If desired, appropriate clips or fastening means may be provided to prevent undesired longitudinal sliding between the flotation members 28 and the support members 51. Otherwise, the shape and dimensions of the grooves 61 and projections 62 may be such as to facilitate relatively smooth, longitudinal sliding interengagement of the parts.
Referring to FIGS. 11 and 12, a further embodiment of the invention involves the manufacture of the sailboard 12 with a plurality of keyhole-shaped openings 66 in the side rails 52 of the sailboard 12. The keyhole openings 66, of which there may be two, three, four or more along each side rail 52, are spaced therealong and are adapted to receive undercut projections 67 formed in the longitudinal side edge of flotation members 68 which are otherwise formed in a manner similar to that of the flotation members 28 of the previous embodiments. The projections 67 engage through the large opening 69 in the keyhole opening 66 and the flotation members 68 are then moved longitudinally relative to the sailboard 12 so that the projections 67 engage behind the narrow portion 71 of the keyboard opening 66. One or more ridges 72 may be provided on the edges of the narrow portion 71 to restrict undesired longitudinal relative movement between the flotation members 68 and the sailboard 12 which would otherwise give rise to disengagement.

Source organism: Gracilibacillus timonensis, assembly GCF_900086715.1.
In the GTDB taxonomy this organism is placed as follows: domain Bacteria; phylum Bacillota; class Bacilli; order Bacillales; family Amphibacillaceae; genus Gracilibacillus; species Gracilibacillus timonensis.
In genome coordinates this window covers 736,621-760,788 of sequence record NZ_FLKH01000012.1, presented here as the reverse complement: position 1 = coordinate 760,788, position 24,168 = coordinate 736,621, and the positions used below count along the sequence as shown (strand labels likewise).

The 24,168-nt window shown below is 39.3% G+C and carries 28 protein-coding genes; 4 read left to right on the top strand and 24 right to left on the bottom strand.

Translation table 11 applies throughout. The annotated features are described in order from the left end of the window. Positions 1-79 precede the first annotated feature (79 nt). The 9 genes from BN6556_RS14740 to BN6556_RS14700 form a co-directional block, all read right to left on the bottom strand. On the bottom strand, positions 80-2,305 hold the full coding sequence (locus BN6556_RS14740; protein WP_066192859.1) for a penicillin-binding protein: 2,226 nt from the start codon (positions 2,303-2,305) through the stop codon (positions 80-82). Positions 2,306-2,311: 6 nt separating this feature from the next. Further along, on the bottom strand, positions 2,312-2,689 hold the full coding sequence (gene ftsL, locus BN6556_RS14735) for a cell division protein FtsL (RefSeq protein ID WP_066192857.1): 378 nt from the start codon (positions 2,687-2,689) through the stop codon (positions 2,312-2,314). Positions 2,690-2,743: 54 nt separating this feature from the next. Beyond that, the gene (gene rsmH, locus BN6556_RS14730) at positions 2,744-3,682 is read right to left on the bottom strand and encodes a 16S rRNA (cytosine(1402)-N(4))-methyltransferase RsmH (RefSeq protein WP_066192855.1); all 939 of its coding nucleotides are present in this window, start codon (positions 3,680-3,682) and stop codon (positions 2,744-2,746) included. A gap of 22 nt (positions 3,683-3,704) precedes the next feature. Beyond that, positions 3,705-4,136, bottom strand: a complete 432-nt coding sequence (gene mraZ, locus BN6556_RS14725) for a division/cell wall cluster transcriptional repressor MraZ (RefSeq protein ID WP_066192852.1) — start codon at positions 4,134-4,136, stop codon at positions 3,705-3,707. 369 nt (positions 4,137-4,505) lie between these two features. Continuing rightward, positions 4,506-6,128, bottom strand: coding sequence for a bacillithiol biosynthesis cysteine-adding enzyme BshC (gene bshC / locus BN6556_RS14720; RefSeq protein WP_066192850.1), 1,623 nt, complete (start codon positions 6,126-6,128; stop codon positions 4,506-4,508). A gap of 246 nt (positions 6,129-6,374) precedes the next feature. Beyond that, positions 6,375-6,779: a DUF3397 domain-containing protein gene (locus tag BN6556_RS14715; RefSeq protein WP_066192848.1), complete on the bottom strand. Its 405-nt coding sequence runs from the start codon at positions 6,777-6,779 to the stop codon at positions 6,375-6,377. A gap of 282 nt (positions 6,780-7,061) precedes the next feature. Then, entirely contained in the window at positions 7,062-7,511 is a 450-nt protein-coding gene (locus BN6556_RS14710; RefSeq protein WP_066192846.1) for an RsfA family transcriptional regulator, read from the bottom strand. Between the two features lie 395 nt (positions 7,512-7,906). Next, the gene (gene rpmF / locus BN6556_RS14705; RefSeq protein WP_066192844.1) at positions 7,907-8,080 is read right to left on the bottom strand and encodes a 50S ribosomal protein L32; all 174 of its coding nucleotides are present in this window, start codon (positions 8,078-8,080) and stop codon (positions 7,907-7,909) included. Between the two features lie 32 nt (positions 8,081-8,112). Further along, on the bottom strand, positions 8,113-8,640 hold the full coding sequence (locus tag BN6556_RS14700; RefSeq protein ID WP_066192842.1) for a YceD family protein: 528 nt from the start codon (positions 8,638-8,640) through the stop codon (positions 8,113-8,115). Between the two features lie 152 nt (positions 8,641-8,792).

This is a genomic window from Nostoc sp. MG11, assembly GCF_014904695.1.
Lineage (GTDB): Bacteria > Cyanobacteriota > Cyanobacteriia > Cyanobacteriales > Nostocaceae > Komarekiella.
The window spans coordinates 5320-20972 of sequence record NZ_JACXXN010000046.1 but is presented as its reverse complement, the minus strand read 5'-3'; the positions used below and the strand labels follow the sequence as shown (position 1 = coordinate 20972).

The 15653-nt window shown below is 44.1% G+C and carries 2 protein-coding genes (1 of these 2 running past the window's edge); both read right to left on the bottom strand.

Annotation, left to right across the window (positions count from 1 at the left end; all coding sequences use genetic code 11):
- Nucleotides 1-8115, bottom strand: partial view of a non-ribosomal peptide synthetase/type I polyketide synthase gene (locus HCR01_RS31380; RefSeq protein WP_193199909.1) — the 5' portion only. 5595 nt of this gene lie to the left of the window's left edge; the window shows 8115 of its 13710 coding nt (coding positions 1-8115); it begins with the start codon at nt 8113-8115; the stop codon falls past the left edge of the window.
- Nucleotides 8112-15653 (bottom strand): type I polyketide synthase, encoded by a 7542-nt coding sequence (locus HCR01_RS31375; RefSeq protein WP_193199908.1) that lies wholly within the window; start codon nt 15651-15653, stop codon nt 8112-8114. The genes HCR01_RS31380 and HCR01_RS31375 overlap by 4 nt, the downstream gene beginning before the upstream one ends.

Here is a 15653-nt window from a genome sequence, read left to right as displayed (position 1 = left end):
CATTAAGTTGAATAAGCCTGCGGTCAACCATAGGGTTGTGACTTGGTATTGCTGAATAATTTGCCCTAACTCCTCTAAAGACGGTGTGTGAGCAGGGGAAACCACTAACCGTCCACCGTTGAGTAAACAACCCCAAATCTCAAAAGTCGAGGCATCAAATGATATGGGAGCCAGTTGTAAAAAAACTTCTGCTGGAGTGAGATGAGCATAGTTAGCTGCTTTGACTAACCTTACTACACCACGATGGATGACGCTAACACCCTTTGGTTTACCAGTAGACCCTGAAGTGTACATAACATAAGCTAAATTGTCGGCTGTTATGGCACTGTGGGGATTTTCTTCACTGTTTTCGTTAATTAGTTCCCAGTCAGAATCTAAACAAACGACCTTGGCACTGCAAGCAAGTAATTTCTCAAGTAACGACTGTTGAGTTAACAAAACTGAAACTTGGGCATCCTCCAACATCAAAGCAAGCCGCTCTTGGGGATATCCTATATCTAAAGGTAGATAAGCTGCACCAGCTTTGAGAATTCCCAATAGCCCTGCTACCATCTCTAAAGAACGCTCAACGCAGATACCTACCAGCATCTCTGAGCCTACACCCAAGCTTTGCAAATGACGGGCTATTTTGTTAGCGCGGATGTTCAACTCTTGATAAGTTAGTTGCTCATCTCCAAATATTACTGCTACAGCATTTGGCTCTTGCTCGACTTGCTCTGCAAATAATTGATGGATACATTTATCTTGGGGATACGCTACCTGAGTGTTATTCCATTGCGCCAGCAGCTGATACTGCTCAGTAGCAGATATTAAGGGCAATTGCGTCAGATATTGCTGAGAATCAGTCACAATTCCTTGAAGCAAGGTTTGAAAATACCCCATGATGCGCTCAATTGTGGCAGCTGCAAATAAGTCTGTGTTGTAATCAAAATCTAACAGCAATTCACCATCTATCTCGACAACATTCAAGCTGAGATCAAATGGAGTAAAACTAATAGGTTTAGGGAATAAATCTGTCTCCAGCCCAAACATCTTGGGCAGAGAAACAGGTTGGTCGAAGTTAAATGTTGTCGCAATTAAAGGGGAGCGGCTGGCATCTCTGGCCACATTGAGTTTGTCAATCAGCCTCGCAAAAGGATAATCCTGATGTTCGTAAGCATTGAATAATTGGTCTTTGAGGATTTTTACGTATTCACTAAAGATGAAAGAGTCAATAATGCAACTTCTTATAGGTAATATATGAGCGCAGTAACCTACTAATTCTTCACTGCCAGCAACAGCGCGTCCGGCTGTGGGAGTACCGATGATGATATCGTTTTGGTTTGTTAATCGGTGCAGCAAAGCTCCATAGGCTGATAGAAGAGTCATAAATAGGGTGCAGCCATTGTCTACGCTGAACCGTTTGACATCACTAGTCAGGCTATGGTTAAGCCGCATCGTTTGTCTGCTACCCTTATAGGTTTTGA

The flotation members 68 have their longitudinal edge portions shaped to correspond with the side rail shape of the sailboard 12 to which the flotation members 68 are to be attached. Preferably, upper and lower tapered edge portions 73 are provided on the flotation member 68 to assist in the smooth transition between the surface of the sailboard 12 and the surfaces of the flotation members 68.
In all the described embodiments, the upper surface of the flotation members 28 is preferably roughened or textured to provide a secure footing for a person riding the sailboard. The shape of the front and rear ends of the flotation members may be tapered to facilitate movement of the flotation members through the water, in use, which also adds to the stability of the sailboard.